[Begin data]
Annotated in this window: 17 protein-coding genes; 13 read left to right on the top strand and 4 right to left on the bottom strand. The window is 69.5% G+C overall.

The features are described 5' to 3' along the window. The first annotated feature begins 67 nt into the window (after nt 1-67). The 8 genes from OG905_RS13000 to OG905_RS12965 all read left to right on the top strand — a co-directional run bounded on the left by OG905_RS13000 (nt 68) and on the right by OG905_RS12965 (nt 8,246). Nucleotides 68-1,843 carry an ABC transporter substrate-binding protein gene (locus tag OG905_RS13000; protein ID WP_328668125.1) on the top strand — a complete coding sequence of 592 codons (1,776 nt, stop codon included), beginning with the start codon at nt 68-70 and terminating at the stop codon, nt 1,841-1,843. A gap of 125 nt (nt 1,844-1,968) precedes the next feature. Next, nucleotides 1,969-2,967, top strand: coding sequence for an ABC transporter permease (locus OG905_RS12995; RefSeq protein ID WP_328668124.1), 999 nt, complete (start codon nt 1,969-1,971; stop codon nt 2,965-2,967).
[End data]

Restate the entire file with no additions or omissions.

Annotated in this window: 17 protein-coding genes; 13 read left to right on the top strand and 4 right to left on the bottom strand. The window is 69.5% G+C overall.

The features are described 5' to 3' along the window. The first annotated feature begins 67 nt into the window (after nt 1-67). The 8 genes from OG905_RS13000 to OG905_RS12965 all read left to right on the top strand — a co-directional run bounded on the left by OG905_RS13000 (nt 68) and on the right by OG905_RS12965 (nt 8,246). Nucleotides 68-1,843 carry an ABC transporter substrate-binding protein gene (locus tag OG905_RS13000; protein ID WP_328668125.1) on the top strand — a complete coding sequence of 592 codons (1,776 nt, stop codon included), beginning with the start codon at nt 68-70 and terminating at the stop codon, nt 1,841-1,843. A gap of 125 nt (nt 1,844-1,968) precedes the next feature. Next, nucleotides 1,969-2,967, top strand: coding sequence for an ABC transporter permease (locus OG905_RS12995; RefSeq protein ID WP_328668124.1), 999 nt, complete (start codon nt 1,969-1,971; stop codon nt 2,965-2,967).